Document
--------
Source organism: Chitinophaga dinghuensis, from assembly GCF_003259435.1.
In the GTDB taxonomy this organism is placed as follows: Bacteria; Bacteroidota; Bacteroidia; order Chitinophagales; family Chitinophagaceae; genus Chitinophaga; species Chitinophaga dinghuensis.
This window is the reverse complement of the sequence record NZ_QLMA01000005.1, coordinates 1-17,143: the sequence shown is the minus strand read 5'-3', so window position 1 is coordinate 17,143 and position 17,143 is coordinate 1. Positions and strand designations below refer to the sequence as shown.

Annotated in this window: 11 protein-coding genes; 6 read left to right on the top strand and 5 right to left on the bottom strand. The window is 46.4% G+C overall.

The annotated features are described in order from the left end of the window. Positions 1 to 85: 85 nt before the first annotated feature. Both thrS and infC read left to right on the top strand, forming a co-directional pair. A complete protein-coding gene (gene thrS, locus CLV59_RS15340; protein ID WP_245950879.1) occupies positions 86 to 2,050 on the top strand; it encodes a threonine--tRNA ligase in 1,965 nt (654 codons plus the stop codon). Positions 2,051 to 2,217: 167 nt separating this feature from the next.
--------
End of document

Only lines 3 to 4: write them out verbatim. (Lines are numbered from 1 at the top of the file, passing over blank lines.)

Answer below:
This window is the reverse complement of the sequence record NZ_QLMA01000005.1, coordinates 1-17,143: the sequence shown is the minus strand read 5'-3', so window position 1 is coordinate 17,143 and position 17,143 is coordinate 1. Positions and strand designations below refer to the sequence as shown.

Annotated in this window: 11 protein-coding genes; 6 read left to right on the top strand and 5 right to left on the bottom strand. The window is 46.4% G+C overall.